|Miriam (left), 16, heads a household of six siblings, including Rutendo (shown here) in Zimbabwe.|
HARARE, Zimbabwe, 12 June 2008 – Last week, the authorities here banned non-governmental organizations from distributing aid throughout the country. For many Zimbabweans already suffering from food shortages and rampant inflation, the lack of aid could prove disastrous.
“The situation in the last week has certainly got a lot worse for Zimbabwe’s children because so many hundreds of thousands of them are dependent on aid,” said UNICEF Zimbabwe spokesperson James Elder.
UNICEF has dozens of international and local NGO partners who help implement relief and development programmes; almost all have had to stop working under threats of violence after the edict by the government.
Support for orphans at risk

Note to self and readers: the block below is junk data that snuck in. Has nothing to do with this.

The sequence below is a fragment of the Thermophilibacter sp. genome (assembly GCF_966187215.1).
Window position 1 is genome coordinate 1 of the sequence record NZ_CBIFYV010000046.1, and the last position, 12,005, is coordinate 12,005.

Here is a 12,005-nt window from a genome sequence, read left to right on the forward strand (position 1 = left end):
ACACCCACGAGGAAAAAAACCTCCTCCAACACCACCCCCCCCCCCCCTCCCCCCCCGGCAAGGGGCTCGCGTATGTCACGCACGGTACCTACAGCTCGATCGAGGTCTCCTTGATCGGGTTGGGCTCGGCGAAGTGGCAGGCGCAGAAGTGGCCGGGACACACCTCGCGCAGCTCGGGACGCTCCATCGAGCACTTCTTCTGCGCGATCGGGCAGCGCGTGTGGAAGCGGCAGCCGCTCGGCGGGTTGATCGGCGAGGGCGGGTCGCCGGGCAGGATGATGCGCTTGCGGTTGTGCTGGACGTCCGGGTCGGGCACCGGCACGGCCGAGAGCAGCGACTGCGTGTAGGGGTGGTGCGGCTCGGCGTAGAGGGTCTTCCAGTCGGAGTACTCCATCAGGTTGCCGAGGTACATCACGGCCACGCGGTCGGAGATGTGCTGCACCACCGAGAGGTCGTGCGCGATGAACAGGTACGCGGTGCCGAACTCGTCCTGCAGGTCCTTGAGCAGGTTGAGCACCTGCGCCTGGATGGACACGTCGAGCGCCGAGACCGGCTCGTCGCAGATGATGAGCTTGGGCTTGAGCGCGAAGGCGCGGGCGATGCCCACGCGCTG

“It means that those hundreds of thousands of children are now simply not getting the help that they need,” said Mr. Elder.
Several million people in Zimbabwe lack adequate access to food, health care, education and proper water and sanitation. High mortality rates from AIDS have left the country with one of the largest per-capita populations of orphans in the world.
UNICEF provides support to more than 185,000 Zimbabwean orphans, but the programme has been suspended since the 5 June decision by the government to ban aid distribution.
|Orphaned at just 3 years of age after the death of his mother, Jealous, now 15, was shifted from household to household within his extended family.|
Weeks of uncertainty
To make matters worse, violence continues to plague the country in the led-up to a 27 June run-off election between incumbent President Robert Mugabe and opposition leader Morgan Tsvangirai.
“Many of those children are now seeing horrendous levels of violence that are sweeping through rural areas,” said Mr. Elder. “This is something that UNICEF has repeatedly made its objection to.
“We’ve got several weeks now of great uncertainty,” he added. “It’s winter – it’s a time that children can ill-afford to be held hostage to any type of politicking.”
11 June 2008: UNICEF Zimbabwe’s James Elder explains how the government ban on humanitarian aid is affecting children and families.